I have to wonder what Owen made of the cameras. Clearly some of the scenes are staged, as when Owen watches Disney films in his room. While his actions of delight are genuine, it seems a bit too contrived for my comfort. The movie works best when it is simply capturing what happens in Owen’s daily life, including a lovely moment when Aladdin voice actors Gottfried and Freeman attend one of the meetings of Owen’s Disney club.

This shouldn’t be taken as a primer on how to deal with autistic family members – there is, as has been mentioned, no one right way. This also isn’t a movie about how Disney can be used to save autistic children; there’s no real telling what things autistic kids will focus in on, be it trains, baseball, playing cards or grocery stores.

What it is in reality is an account of how one kid made it through and how his family loved and nurtured him despite everything. At the end of the day, that’s the kind of movie that is well worth watching and the best part of what I get to do for a living.

REASONS TO GO: This is an unexpected, life-affirming treasure. Disneyphiles will dig this hard.
REASONS TO STAY: Leads one to wonder how much the presence of the cameras affected what we saw on the screen.
FAMILY VALUES: The themes are complex; there is also brief mild profanity and some conversation that is a little suggestive.
TRIVIAL PURSUIT: The animations are supplied by the French animation firm Mac Guff.
CRITICAL MASS: As of 7/28/16: Rotten Tomatoes: 93% positive reviews. Metacritic: 75/100.
COMPARISON SHOPPING: David and Lisa
FINAL RATING: 7.5/10
NEXT: Hollywood Beauty Salon

Definitely, Maybe


Ryan Reynolds and Isla Fisher put in their bid to be the all-American couple.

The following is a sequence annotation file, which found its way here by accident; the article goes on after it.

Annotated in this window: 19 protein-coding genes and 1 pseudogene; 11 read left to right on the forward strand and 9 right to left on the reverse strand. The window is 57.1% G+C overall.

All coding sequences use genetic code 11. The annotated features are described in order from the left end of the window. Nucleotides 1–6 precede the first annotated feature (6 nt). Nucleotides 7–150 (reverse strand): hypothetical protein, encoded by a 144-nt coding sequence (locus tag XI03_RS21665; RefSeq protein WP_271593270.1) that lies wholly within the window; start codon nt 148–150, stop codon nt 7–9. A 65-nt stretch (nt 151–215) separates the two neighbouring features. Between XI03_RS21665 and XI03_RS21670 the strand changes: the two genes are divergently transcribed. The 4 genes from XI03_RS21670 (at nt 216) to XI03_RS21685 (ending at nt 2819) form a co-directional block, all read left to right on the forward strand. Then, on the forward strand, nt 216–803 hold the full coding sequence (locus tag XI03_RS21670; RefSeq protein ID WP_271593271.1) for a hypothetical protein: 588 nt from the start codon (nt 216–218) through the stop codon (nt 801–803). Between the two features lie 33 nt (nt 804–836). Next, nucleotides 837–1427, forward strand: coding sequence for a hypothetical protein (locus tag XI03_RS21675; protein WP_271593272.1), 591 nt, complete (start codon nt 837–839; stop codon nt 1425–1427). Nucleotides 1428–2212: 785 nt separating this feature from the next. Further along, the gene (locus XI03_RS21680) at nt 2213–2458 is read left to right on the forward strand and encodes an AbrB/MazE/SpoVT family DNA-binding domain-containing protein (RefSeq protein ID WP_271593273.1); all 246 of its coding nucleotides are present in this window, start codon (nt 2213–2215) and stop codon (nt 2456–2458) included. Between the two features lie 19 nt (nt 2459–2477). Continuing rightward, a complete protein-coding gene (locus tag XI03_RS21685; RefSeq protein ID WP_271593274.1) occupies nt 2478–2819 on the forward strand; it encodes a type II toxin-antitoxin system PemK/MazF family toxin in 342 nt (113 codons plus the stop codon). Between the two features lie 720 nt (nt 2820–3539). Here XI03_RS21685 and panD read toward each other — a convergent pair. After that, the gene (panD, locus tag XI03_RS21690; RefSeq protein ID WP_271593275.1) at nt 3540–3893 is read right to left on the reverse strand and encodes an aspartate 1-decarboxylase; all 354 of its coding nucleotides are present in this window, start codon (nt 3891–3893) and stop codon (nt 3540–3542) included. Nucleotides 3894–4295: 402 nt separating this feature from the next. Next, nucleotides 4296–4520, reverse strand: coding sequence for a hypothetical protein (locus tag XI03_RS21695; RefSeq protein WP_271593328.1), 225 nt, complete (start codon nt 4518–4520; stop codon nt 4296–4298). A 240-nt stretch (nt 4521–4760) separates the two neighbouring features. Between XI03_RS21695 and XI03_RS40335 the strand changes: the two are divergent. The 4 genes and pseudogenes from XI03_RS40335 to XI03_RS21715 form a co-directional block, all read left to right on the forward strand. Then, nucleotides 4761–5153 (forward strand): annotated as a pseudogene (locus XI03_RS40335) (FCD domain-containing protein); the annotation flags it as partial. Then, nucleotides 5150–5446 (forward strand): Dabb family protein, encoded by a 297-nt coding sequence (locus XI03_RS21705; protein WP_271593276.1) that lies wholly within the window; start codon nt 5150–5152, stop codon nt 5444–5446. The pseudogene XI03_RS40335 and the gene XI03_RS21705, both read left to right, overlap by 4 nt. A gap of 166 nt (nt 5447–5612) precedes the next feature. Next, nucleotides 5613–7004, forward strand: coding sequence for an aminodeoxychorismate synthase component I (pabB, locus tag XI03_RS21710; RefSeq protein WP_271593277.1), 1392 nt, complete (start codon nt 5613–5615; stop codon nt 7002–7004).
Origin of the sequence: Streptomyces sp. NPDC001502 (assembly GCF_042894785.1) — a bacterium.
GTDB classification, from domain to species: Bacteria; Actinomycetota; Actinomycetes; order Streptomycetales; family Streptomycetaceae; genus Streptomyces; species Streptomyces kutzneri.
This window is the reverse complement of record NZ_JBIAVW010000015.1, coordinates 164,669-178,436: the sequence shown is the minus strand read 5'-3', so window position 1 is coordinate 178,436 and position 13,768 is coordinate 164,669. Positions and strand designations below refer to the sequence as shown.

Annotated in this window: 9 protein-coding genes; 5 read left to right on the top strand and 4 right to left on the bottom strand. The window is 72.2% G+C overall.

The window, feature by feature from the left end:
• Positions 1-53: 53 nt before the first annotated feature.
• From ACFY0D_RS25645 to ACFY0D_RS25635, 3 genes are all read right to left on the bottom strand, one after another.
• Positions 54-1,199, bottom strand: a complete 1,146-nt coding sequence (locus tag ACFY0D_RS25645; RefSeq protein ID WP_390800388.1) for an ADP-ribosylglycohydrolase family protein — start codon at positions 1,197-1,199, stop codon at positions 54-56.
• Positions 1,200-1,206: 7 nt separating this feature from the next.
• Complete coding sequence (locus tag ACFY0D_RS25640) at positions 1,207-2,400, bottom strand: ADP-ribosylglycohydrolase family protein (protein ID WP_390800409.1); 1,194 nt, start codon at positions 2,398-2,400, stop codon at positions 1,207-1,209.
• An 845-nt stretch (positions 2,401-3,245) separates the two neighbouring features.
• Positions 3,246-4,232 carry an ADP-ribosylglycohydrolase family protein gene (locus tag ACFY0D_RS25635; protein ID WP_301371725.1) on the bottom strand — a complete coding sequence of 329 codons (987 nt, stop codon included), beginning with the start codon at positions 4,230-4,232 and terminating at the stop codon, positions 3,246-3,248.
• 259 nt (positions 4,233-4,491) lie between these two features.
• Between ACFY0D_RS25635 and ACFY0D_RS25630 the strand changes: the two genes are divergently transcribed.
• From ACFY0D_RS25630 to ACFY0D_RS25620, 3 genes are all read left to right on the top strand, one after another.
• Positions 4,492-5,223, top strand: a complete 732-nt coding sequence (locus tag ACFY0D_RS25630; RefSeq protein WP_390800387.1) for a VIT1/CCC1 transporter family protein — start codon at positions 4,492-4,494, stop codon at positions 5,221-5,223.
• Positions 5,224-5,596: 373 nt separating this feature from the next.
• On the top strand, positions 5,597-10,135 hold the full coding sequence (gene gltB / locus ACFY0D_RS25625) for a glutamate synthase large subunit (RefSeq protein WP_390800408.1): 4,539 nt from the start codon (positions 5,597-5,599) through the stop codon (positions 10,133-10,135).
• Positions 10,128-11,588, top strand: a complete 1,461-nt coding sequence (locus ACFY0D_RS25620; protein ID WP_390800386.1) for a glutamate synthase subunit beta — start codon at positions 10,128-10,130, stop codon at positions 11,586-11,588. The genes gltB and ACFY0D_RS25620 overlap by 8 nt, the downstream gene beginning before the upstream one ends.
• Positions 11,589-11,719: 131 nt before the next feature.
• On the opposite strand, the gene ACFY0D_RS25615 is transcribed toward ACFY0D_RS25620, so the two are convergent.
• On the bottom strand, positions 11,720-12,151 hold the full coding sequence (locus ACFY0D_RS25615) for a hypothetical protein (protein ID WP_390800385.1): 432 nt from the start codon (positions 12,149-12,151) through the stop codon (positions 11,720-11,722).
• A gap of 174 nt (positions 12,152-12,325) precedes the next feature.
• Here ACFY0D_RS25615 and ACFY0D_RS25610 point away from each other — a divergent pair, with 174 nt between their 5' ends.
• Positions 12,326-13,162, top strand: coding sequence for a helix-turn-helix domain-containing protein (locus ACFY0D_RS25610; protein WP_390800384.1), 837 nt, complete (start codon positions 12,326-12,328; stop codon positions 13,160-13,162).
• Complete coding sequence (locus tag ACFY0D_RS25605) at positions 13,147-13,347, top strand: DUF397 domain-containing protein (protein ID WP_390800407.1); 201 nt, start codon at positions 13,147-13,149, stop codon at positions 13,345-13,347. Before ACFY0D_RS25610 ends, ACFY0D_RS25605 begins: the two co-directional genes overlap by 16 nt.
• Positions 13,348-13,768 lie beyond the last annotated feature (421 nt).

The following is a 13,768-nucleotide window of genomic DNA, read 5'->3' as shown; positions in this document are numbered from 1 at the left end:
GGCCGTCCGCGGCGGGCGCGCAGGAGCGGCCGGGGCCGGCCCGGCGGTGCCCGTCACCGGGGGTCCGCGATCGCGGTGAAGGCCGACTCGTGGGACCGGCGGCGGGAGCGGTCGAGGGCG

Ryan Reynolds and Isla Fisher put in their bid to be the all-American couple.

(2008) Romantic Comedy (Universal) Ryan Reynolds, Abigail Breslin, Isla Fisher, Rachel Weisz, Kevin Kline, Elizabeth Banks, Derek Luke, Nestor Serrano, Kevin Corrigan, Liane Balaban, Robert Klein, Adam Ferrara, Annie Parisse, Daniel Eric Gold, Jaime Tirelli, Melissa McGregor, Alexi Gilmore, Marc Bonan, Dale Leigh, Orlagh Cassidy. Directed by Adam Brooks.

Love is complicated and sometimes will tear you to pieces no matter how well-intentioned. We can go in with full hearts and open to whatever love brings and still come out the other side desolated and destroyed. Still, we live in eternal hope that the next one will be the right one.

Will Hayes (Reynolds) should be at the top of the world. Successful, handsome, charming and articulate, he has a beautiful daughter whom he adores. He is also about to sign the papers that will make his divorce final. The day he is served with those papers, he goes to pick up his daughter Maya (Breslin) from school, only to find that today the class has been a course in sex education. He brings his daughter home to hear questions that can only be described as uncomfortable.